Your Thanksgiving dishes ranked

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DOUGLAS ROCHE III | SOCIAL MEDIA MANAGER | droche@butler.edu 

Thanksgiving holds a special place in my heart in that it serves as a green light to get into the Christmas spirit. This year, however, the holiday is especially dear to me because only two weeks remain in the semester upon our return from the break. Granted, this will give some students — myself included — limited time to complete the papers and projects they have due before final exams, so I can see how this spurs frustration for some. Moreover, I should definitely be getting ahead on the three papers I have assigned in my Spanish Second Language Acquisition class, but covering my thoughts on the best Thanksgiving dishes sounded far more appetizing. 

This ranking is no critique to my mother’s and other family members’ indelible preparation of the listed dishes, but more so a reflection of my personal preferences of the 10 offerings that will be present on my family’s Thanksgiving table.

10. Turkey 

I am not sorry about this, nor do I feel like I am alone with the decision to put Turkey as my least preferable dish on Thanksgiving. If I am honest with myself, the sole motive for this article was to reveal to the world my disdain for what I believe is the most bland-tasting meat option this world offers.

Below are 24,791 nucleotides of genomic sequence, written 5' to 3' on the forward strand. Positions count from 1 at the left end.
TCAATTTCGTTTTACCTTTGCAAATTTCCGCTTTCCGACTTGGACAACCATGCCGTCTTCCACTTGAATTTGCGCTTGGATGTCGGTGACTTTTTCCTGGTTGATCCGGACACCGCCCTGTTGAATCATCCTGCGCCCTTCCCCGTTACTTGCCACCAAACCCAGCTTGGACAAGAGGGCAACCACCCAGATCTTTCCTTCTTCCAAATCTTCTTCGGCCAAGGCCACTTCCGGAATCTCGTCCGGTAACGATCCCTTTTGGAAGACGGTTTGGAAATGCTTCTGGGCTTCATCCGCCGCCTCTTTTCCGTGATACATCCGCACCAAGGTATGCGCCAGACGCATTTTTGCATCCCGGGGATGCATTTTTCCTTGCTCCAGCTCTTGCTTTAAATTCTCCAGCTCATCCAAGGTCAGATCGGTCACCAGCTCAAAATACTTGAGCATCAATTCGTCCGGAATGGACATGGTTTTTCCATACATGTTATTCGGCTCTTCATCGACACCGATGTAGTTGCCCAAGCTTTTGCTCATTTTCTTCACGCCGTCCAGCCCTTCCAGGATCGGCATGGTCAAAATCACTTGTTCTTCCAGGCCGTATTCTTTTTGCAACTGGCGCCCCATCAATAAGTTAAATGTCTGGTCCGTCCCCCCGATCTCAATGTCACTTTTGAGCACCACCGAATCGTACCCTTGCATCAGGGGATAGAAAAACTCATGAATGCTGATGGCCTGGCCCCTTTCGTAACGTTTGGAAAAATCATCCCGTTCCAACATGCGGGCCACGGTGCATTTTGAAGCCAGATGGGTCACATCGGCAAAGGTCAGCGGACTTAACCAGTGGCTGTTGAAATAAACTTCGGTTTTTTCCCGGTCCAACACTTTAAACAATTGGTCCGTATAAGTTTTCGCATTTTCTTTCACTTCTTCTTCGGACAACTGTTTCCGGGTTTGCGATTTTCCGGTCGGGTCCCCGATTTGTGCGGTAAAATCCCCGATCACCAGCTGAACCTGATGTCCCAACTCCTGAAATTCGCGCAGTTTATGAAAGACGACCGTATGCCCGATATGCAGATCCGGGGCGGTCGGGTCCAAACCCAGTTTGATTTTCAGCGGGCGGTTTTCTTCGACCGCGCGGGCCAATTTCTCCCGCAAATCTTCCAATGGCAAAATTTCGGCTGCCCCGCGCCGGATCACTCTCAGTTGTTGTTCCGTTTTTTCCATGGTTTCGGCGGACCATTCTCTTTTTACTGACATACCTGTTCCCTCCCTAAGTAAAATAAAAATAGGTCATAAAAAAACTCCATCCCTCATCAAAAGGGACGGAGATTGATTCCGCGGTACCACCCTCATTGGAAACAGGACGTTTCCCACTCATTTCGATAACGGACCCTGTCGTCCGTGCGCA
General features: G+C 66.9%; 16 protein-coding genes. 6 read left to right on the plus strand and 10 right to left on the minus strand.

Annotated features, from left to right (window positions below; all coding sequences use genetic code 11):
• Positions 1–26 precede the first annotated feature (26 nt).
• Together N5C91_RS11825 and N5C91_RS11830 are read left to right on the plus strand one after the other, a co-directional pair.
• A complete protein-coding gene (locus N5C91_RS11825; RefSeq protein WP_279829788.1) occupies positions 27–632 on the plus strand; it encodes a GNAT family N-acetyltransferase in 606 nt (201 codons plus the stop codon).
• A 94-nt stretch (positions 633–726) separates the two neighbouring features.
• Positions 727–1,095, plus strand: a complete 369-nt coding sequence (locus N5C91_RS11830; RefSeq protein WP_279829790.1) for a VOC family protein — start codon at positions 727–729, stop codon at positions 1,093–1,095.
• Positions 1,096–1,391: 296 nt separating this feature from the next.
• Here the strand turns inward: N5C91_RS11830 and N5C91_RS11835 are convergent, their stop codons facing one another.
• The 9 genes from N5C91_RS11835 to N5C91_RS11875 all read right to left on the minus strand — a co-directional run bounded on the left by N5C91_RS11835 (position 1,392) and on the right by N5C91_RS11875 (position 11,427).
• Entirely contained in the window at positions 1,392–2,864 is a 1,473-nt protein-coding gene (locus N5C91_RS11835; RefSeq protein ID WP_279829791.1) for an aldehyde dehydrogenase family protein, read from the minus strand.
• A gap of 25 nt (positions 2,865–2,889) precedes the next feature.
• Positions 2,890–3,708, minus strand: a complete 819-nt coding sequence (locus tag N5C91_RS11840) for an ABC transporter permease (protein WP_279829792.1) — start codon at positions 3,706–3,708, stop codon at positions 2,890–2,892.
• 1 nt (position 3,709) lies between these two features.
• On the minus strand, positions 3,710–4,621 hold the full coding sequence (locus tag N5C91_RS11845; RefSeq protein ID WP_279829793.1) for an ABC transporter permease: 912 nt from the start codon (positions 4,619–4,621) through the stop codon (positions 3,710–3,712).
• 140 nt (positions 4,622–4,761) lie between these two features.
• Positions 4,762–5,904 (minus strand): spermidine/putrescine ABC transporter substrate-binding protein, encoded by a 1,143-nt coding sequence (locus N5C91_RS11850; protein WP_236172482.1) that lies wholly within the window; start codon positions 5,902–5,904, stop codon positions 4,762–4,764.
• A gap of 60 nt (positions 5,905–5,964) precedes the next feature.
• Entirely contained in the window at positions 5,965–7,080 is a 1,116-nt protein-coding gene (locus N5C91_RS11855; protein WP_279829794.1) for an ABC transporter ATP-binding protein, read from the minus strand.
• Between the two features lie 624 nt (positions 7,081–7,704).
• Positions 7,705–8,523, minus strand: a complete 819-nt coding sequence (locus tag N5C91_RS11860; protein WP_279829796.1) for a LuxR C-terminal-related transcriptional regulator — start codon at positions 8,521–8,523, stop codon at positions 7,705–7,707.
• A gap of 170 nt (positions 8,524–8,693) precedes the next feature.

Healthwise, maybe only fish and chicken are a better option, but turkey’s dryness and sheer dependency on — a good — gravy solely to keep it from being a choking hazard is irredeemable on Thanksgiving. If it were up to me, my family would be having ham, which has a much richer taste, less of a dependency on sauce and makes for a better leftover sandwich once the table is cleared. 

9. Asparagus

There are some that vouch for this dish’s quality, but I am not one of those people. I do not have anything against asparagus, but, like turkey, there simply is not enough uniqueness to it. Green bean casserole appears pretty high on this list, which definitely influenced my decision to put this vegetable below the remaining dishes.

8. Valentine Jello

Valentine Jello is made up of strawberry jello and yogurt, which are then cut into circular portions that serve as a sweet, aesthetically pleasing addition to your dessert portion of Thanksgiving. 

It took several years for me to appreciate this one, but I believe this was because desserts are so allegiance-based. At a young age, everyone chooses the one dessert option — an ice cream flavor, type of pie, etc. — that a Thanksgiving dinner, and to some extent their personality, is not complete without. Valentine jello has been a traditional dessert for any holiday or milestone that gathers my family, but I always leaned towards an alternative at said holiday or milestone. Maybe I’m adopted.

7. Red Wine

I wanted to be sure to mention wine because, while it is not technically a dish, it certainly plays an instrumental role on Thanksgiving day. This is especially applicable to Michigan residents, who must endure the dumpster fire that is the Detroit Lions football team on Thanksgiving day. In the 21 times they have played on Thanksgiving since my birth, the Lions, who have played on Thanksgiving Day every year since 1934, have won nine times.